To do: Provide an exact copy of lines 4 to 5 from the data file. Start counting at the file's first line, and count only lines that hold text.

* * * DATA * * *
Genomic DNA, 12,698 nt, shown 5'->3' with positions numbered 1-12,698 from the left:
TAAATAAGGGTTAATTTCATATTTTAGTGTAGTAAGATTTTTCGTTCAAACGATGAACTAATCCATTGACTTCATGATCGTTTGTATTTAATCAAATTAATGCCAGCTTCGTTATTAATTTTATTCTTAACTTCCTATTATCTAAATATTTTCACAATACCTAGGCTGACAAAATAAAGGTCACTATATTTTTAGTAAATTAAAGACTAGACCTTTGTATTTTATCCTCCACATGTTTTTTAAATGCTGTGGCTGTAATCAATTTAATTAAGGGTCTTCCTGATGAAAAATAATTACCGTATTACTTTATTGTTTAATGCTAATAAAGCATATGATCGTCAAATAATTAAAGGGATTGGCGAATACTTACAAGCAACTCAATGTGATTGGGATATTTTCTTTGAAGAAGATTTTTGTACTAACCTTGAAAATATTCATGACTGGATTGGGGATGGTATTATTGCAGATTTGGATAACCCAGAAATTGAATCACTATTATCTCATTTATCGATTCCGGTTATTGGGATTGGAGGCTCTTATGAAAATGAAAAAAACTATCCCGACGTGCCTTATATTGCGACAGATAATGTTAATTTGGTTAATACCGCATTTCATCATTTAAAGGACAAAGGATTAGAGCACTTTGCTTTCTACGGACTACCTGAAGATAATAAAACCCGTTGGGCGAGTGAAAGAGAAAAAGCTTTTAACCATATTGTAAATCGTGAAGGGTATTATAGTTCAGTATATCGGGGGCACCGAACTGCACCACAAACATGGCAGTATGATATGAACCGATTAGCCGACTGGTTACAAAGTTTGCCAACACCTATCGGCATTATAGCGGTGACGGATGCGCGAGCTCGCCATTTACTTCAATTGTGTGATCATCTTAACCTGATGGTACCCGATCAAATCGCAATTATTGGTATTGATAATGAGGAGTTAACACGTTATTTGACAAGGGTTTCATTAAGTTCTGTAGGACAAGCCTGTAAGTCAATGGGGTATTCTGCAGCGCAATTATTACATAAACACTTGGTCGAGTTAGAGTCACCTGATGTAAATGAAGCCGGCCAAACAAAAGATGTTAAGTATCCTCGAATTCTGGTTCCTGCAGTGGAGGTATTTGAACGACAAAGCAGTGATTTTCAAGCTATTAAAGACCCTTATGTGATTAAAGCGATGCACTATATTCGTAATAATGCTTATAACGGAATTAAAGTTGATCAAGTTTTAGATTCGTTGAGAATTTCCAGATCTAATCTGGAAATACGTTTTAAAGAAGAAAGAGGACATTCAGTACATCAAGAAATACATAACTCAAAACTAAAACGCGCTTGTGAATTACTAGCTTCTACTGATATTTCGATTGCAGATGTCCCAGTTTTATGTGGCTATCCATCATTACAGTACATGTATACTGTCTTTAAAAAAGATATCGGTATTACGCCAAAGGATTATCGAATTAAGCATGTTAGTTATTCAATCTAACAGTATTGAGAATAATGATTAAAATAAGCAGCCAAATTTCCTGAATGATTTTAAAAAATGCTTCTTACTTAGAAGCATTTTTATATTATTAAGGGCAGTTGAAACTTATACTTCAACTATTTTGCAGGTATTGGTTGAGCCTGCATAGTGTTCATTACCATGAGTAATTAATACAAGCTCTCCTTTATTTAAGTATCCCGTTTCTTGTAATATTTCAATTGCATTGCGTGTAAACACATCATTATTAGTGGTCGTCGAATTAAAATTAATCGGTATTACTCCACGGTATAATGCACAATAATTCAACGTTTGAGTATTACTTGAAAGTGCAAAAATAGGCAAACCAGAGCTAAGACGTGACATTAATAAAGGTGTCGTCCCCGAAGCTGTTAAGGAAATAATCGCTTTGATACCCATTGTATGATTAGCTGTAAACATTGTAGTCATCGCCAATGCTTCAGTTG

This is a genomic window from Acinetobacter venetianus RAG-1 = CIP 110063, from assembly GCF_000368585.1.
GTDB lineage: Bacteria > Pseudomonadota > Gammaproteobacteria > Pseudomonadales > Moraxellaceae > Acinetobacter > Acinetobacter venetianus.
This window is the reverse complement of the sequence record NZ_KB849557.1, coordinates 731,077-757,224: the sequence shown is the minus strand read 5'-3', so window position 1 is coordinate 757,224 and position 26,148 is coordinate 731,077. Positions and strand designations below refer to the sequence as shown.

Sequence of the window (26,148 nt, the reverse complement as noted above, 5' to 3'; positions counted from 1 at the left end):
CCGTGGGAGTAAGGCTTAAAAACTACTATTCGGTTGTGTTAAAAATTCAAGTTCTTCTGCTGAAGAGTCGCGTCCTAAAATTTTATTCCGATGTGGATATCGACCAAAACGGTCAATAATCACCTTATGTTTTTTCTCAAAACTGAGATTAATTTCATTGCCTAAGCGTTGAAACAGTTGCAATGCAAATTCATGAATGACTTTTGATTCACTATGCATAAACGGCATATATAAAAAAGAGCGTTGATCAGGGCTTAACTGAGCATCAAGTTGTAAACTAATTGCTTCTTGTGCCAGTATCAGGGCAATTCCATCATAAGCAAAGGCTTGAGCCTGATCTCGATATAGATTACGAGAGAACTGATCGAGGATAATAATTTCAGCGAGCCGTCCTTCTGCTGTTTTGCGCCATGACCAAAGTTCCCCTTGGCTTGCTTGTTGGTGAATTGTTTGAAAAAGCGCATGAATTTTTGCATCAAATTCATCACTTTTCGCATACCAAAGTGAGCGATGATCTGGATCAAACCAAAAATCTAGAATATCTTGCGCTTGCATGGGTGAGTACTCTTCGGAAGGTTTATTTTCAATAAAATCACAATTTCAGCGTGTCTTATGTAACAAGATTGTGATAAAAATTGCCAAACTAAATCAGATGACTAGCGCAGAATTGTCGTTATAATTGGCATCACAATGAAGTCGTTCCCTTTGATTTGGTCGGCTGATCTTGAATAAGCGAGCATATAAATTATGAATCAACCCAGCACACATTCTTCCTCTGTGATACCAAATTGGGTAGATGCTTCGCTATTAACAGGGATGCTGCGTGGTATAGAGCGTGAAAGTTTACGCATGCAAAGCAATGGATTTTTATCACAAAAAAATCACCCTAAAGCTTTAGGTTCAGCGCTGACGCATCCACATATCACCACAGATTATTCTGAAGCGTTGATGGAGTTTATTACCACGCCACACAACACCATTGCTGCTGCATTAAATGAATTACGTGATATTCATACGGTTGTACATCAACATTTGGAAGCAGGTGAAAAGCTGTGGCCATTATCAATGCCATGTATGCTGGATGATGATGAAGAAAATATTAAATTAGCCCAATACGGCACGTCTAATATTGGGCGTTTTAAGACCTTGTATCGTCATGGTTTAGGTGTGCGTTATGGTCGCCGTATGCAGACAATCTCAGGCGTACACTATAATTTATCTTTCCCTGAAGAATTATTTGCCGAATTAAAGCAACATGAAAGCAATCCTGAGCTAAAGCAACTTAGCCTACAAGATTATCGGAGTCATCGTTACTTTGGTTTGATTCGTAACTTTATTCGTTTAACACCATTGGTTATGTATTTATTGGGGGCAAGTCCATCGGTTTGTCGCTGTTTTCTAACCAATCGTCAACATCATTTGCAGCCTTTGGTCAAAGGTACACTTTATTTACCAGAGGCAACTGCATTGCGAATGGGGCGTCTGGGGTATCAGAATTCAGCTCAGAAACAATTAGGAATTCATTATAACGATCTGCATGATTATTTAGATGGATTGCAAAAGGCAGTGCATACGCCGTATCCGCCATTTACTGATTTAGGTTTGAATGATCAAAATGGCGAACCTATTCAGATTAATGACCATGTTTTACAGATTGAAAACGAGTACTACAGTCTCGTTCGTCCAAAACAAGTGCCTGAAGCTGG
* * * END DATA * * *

GTDB lineage: Bacteria > Pseudomonadota > Gammaproteobacteria > Pseudomonadales > Moraxellaceae > Acinetobacter > Acinetobacter venetianus.
This window is the reverse complement of the sequence record NZ_KB849557.1, coordinates 731,077-757,224: the sequence shown is the minus strand read 5'-3', so window position 1 is coordinate 757,224 and position 26,148 is coordinate 731,077. Positions and strand designations below refer to the sequence as shown.